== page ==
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Careers Clinic: How do I work with a poor script?

John Byrne. Photo: Catherine Usher John Byrne. Photo: Catherine Usher
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I first began writing my own stuff as a means of filling in the downtime between acting jobs, and although acting is still my first love, I have become serious enough about my other job to have taken several courses, including a few taught by some highly respected playwrights and screenwriters.

I also spend a lot of time reading the great scripts from Shakespeare through Chekhov right up to the present day. While I am sure this is having a very positive effect on my writing skills, it is leading to a few issues on the acting side, not least because, like many actors, I’m currently trying to take as much work that comes my way as I can with a view to building up my credits.

Unfortunately a lot of the things I get asked to do are not very well written (to put it kindly) and being increasingly conscious of this, it is becoming a lot harder to give them my all. In most cases I’ve found that suggesting a different line or improvising a better one in rehearsal goes down like a lead balloon. Is there a way of bringing these two sides of my creativity into harmony?

JOHN BYRNE’S ADVICE Your question put me in mind of a comedy writing festival I was involved in around 10 years ago. The basic idea was that there were 10 half-hour scripts by new writers, which were performed by an ensemble of 12 actors with a view to any particularly successful scripts being developed as television pilots. A great opportunity for the writers to display their talents before the programme-makers and commissioners and also for talented, up-and-coming actors to be ‘seen’ by the same audience.

At least one of the scripts did go on to become a successful show, but for me the most interesting aspect of the event is to reflect on how many of the talented but then unknown actors not only achieved their ‘getting on TV’ goal, but are still turning up there a decade later. By my reckoning four of them fit that description – exactly the four names I predicted, as it happens. I had better point out that this prediction was not based either on my crystal-ball reading or even my talent-spotting skills – as already mentioned, all 12 of the actors were undeniably talented. The nature of any new writing festival is that the quality of the writing often varies widely and new comedy writing in particular often crashes in flames as much as it push boundaries.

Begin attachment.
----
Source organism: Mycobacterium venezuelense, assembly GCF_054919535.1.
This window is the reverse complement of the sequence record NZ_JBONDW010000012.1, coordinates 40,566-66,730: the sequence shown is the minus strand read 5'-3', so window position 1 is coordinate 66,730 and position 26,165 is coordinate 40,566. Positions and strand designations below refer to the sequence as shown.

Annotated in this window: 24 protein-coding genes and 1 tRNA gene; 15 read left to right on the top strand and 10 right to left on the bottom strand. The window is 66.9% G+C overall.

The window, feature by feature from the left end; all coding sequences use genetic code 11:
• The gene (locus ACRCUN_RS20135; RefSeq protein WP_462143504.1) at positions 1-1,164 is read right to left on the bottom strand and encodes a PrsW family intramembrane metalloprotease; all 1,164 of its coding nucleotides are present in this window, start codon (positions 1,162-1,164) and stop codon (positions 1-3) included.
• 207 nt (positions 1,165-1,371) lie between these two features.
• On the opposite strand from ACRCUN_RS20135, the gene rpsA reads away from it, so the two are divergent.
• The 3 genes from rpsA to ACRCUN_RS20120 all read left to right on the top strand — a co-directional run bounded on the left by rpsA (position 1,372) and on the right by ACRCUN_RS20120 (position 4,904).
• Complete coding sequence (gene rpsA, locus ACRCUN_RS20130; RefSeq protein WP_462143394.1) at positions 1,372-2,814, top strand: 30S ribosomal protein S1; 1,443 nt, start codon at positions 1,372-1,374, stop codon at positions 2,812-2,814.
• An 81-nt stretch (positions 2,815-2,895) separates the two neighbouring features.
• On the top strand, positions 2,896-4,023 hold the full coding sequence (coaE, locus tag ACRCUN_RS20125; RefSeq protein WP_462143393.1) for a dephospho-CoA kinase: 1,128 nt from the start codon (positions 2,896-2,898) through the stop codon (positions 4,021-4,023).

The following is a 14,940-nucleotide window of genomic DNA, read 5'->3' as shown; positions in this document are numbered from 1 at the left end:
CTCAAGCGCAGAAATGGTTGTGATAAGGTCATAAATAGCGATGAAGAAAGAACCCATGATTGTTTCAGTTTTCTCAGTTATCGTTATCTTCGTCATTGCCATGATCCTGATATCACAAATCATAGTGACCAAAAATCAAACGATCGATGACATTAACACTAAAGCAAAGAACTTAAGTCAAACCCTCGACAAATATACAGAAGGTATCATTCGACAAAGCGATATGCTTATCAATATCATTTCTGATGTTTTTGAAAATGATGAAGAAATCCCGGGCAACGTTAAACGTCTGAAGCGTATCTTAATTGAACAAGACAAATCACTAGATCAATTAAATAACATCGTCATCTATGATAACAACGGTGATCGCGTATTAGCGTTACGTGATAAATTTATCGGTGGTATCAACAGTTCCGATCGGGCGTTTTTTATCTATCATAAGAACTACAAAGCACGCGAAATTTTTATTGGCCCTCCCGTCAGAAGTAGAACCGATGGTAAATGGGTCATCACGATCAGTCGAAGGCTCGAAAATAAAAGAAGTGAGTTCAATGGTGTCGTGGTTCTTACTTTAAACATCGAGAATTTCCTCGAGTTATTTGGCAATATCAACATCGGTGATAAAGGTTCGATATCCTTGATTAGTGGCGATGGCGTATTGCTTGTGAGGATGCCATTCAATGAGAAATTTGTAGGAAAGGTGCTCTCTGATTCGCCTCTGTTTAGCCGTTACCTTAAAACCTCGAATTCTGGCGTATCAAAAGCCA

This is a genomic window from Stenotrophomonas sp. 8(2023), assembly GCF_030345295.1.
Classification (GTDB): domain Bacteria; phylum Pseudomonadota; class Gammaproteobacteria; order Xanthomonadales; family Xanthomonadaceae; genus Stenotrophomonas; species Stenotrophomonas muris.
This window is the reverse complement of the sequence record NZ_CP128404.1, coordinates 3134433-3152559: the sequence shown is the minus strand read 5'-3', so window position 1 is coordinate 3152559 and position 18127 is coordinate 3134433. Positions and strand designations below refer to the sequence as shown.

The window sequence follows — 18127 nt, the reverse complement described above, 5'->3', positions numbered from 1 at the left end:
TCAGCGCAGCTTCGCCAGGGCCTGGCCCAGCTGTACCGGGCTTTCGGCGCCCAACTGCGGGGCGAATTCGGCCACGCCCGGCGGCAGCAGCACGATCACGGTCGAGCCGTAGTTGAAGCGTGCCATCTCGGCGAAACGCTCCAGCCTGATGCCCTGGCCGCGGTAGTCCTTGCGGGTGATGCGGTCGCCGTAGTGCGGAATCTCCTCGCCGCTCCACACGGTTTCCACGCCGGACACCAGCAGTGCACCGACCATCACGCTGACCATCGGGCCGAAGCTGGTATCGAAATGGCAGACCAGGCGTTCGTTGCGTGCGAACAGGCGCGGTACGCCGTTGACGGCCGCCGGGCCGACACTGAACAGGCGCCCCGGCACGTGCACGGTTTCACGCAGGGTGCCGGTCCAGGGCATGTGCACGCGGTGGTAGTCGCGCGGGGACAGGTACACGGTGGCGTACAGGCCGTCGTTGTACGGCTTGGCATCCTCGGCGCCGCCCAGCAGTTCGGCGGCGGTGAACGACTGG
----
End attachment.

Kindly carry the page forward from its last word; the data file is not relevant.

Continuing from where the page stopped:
What became obvious with each show was which cast members ‘turned it on’ when they had a good script to work with, but tended to hold back or lose heart when the material was less assured. The ‘fantastic four’ took a different approach – they made good scripts better, but they also used every trick in their book to drag even the most poorly written parts they were given up to a professional level. Bear in mind that these actors were beginners with not many tricks up their sleeves at that point – but I am still sure it was the ‘make it work’ attitude that got them noticed and ultimately got them to where they are now.

It’s important for actors to make their own work, so by all means keep writing your own and studying the best – but if you genuinely want to be a working actor as well as a working writer, the wider the range of material you get to work on the better, and – within reason – this applies to quality too. The question to ask is not ‘Could I have written this better?’ but ‘What can I bring to what has been written to make it better?’. Changing the script without the writer’s permission is disrespectful – transforming it with your commitment and the power of your performance is what will get you better scripts to work with in the future.

Contact careers adviser John Byrne at dearjohn@thestage.co.uk or @dearjohnbyrne

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